Myeloproliferative neoplasms (MPNs) are a group of three related blood cancers in which the bone marrow overproduces one of the three cellular components of blood (erythrocytes, leukocytes and platelets). Over 3200 patients in the UK are diagnosed with MPNs every year. A common cause of MPNs is a mutation in a protein called Janus kinase 2 (termed VF-JAK2) that makes it permanently active, resulting in excessive blood clotting or bleeding. As these defects severely reduce the quality of life and life expectancy of patients with VF-JAK2 MPNs, it is critical that they are effectively treated. Our research suggests that drugs currently used to treat type 2 diabetes offer a new approach to reduce bleeding and clotting complications in patients with MPNs. To test this hypothesis, the student will use cutting-edge biochemical and genetic approaches to validate and characterise signalling pathway regulation and function involved in dysfunctional inflammation and haemostatic responses in vascular endothelial cells from MPN patients.
This is a full time PhD in Medical Sciences.
For informal inquiries, please contact Professor Tim Palmer ([email protected]
Location and Research Culture
Hull York Medical School’s unique partnership brings together the expertise of both the Universities of Hull and York and offers a thriving environment in which to conduct world-leading research. Strong partnerships with NHS Trusts and community health organisations offer a wide clinical base within which to study those conditions which most affect our communities – improving their health while developing research work that can be applied nationally and globally.
The School’s academic and clinical researchers at have a strong reputation for their work, 85% of which is classed as ‘world-leading’ or ‘internationally excellent’ (REF 2014). Their research is advancing improvements in healthcare – treatment, diagnosis and care – improving the health of people locally and impacting national and international health agendas.
The student will join a dynamic research team and thriving community of graduate students from the UK and overseas in the Centre for Atherothrombosis and Metabolic Disease at the University of Hull. Many students also study in our laboratories at local hospitals across the city. This gives our students unparalleled access to the facilities, academic and clinical expertise to thrive in their research.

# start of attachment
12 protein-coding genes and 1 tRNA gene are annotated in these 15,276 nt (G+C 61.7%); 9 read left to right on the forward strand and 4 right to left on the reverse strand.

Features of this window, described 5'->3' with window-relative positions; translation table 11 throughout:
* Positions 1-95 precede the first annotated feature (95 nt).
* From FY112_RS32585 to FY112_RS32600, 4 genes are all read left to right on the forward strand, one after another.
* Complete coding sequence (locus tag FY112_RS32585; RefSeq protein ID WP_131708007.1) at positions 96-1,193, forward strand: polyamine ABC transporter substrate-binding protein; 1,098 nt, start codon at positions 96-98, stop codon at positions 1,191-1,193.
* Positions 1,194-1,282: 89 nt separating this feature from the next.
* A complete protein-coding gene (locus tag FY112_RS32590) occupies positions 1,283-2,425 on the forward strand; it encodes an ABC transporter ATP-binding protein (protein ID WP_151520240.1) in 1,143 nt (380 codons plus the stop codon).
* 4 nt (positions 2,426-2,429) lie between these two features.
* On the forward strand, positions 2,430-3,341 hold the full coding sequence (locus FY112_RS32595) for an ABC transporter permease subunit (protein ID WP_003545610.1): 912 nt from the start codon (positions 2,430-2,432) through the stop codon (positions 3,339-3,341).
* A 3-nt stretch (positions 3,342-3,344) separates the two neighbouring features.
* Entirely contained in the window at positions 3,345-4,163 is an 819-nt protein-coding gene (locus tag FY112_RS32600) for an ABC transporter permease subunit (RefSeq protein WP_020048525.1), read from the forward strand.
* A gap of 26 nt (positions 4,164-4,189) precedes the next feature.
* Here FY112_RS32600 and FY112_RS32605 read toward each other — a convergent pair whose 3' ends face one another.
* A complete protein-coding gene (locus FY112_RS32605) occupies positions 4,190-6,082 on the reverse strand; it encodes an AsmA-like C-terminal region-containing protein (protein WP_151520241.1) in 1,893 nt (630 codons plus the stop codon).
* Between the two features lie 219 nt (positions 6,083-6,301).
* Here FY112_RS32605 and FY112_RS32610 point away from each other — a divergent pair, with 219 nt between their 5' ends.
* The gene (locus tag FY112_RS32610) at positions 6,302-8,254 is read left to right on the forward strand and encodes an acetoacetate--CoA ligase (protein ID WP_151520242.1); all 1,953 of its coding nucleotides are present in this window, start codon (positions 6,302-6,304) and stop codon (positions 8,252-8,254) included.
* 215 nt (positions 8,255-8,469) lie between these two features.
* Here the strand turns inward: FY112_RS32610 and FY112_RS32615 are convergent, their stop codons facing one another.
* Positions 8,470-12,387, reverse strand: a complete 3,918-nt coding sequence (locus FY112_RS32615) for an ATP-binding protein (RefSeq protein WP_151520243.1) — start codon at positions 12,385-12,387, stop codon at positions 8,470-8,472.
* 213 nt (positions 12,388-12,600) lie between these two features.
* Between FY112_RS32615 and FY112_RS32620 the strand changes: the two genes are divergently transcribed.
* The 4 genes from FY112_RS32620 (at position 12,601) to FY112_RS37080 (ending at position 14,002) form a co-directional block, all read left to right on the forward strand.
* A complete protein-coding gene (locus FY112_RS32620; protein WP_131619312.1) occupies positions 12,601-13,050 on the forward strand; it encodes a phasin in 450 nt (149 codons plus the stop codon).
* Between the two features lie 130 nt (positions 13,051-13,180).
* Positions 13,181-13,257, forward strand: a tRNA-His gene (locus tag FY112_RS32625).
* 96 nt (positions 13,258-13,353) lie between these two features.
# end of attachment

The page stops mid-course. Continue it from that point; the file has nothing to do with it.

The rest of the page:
Professor Tim Palmer, Chair of Cardiovascular Biology and Director of the Centre for Atherothrombosis and Metabolic Disease. Email: [email protected]
Co-supervisor: Dr. David Allsup, Senior Lecturer in Haematology.
To be arranged upon acceptance of an offer.
In order to qualify for this position, you will require an undergraduate degree with at least a 2.1, or equivalent, in a relevant subject (Biochemistry, Molecular and Cellular Biology, Pharmacology, Pharmacy or related discipline). English Language IELTS 6.5 with a minimum of 6.0 in each component.
How to Apply
All applications MUST be submitted through the HYMS Postgraduate Centre via the online application system: https://www.york.ac.uk/study/postgraduate/courses/apply?course=DRPMEDSMED3&level=postgraduate
To apply for a “PhD in Medical Sciences” at Hull York Medical School, please quote HYMS with the project title when applying. In order for the Panel to get a sense of your academic background, commitment and interest, you are required to complete the application form in full and provide a research proposal/outline of academic interest. Research proposals and personal statements may be used in selecting applicants for interview. If you have any queries on how to apply, please email [email protected]
Applicants who are shortlisted for interview will be sent details of the date, time and venue via email. If you are not invited for interview, it means that your application has not been successful. Please note that we do not offer feedback to applicants who are not invited to the interview.